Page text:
JODIE COMER IN LONDON, DECEMBER 2016. DRESS: JUNYA WATANABE. BOOTS: OLIVIER THEYSKENS. STYLING: ANDREAS PETER KRINGS. HAIR: CHI WONG FOR BUMBLE AND BUMBLE/MANAGEMENT+ARTISTS. MAKEUP: CIARA O’SHEA/LGA MANAGEMENT. MANICURE: LAUREN MICHELLE PIRES FOR CHANEL. PRODUCTION: LAURA HOLMES PRODUCTION LTD. RETOUCHING: BLANK. SPECIAL THANKS: THE WORX.
With the upcoming Starz show The White Princess, Jodie Comer continues her rise as one of the most exciting actresses in Britain. In the titular role, as the first Tudor queen, Comer plays Elizabeth (“Lizzie”) of York as she goes from naive heartbreaker to kingmaker over the course of 14 years. The actress’s own ascension has been much speedier. In 2016, she starred in the television show Thirteen, which became the most watched drama on the BBC’s on-demand service, playing a woman trying to reintegrate into society after 13 years locked in a cellar. She also appeared alongside Tim Roth and Samantha Morton in the critically acclaimed true-crime adaptation Rillington Place about serial murderer John Christie. And Comer has recently completed filming season two of Doctor Foster, the mystery medical drama in which she plays the younger other woman.
And yet the 23-year-old Liverpool native has managed to stay grounded. She even still lives at home, in Liverpool, with her parents. “I don’t know if it’s the way I’ve been brought up or if it’s because I spend so much time away that I appreciate being at home so much,” Comer says. “You get on the bus and people are like, ‘Hi, love.’ It’s those things I would miss. Or it’s me not wanting to admit that I have to move away from Mum and Dad.” Acting wasn’t so much in the blood as ingrained in her personality from as far back as she can remember. “I was a natural drama queen when I was younger,” she says. “I was always doing impersonations and showing off. I just love making people laugh.”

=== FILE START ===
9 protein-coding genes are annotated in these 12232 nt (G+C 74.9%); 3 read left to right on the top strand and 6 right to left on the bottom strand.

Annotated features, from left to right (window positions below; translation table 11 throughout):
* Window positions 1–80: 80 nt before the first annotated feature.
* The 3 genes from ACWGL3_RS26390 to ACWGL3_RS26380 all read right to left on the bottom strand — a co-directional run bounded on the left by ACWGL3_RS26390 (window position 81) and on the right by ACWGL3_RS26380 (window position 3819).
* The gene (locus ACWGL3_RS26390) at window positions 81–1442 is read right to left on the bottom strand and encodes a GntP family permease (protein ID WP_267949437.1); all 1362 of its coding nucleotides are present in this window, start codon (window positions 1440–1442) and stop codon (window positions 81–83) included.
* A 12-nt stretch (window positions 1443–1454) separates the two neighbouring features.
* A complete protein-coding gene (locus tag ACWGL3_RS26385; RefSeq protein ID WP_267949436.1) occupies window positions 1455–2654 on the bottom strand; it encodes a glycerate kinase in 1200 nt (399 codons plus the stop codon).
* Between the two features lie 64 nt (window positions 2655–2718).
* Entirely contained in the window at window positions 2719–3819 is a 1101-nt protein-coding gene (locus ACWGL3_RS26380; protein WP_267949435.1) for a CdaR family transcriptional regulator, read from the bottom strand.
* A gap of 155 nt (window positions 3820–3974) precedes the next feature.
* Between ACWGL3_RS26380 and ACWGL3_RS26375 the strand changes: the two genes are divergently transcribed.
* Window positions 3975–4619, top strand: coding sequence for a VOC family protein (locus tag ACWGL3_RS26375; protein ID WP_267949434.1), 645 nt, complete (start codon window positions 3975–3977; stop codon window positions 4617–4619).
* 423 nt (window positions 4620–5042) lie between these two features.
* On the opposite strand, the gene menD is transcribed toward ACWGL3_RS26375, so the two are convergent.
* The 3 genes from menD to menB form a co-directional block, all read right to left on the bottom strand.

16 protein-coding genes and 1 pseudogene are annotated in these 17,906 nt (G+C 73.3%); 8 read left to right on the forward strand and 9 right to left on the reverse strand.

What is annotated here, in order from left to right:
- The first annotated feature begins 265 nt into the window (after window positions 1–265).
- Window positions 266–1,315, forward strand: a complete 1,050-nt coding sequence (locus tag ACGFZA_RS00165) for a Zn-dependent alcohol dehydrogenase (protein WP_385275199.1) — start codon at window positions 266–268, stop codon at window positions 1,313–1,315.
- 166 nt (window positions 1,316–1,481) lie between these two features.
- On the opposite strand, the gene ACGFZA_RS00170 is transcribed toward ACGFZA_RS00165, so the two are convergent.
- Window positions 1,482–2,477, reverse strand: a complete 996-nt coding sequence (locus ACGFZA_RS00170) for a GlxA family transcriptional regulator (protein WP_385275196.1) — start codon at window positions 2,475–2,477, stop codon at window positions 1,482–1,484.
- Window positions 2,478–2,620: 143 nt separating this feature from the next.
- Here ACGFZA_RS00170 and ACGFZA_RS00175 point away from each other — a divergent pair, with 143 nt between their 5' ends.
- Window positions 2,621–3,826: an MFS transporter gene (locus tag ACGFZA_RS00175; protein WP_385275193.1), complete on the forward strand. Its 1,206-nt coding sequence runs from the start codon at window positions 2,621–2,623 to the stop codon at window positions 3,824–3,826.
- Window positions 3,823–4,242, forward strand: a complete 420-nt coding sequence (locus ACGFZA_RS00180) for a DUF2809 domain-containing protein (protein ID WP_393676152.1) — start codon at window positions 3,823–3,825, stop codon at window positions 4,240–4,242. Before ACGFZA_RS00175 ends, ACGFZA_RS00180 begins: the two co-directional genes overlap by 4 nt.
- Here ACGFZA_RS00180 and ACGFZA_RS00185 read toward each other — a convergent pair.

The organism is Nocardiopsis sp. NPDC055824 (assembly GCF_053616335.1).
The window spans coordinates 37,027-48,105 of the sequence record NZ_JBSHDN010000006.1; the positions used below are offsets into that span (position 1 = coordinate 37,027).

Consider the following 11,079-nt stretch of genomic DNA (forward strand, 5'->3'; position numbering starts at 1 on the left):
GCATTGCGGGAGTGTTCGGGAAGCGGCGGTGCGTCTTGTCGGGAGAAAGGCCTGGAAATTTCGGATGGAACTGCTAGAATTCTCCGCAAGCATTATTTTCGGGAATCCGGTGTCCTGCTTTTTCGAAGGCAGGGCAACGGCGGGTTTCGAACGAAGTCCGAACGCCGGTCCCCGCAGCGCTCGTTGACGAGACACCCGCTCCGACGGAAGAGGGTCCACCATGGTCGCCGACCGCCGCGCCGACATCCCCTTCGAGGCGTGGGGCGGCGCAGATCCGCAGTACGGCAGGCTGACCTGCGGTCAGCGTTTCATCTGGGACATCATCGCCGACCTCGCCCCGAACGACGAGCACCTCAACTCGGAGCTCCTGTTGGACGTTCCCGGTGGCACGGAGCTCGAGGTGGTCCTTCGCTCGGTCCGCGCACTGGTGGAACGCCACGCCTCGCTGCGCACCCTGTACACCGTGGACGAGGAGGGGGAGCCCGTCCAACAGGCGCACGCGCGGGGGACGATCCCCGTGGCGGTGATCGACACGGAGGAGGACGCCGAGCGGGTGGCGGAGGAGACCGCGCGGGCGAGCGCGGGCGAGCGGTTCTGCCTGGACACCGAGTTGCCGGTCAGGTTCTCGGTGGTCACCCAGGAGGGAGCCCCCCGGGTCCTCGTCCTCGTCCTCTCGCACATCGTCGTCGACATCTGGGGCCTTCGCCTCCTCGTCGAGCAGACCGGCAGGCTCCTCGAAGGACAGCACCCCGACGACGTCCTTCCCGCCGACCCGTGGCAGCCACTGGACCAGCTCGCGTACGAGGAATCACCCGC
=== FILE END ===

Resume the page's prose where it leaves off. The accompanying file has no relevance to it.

Even with several high-profile projects under her belt, Comer still occasionally gets starstruck around cast mates, notably Samantha Morton. “She is my idol,” Comer says. “Watching Morvern Callar was a game changer for me. When we met, I tried to play it cool, but then thought, ‘Okay, let’s scrap the whole cool thing,’ and I said, ‘I love you.’ She replied, ‘Thank you.’ ”
Now film directors are sending their own admiring missives Comer’s way. Her next film is Steven, a drama revolving around the pre-fame years of legendary musician Morrissey. “I play Christine, who works in the tax office with Steven,” she explains. “She’s very narrow-minded and doesn’t think before she speaks, and he’s this serious guy into all this weird music. She takes a shine to him, but he can’t stand her really.” It’s hard to imagine even an enigmatic figure like Morrissey rebuffing her.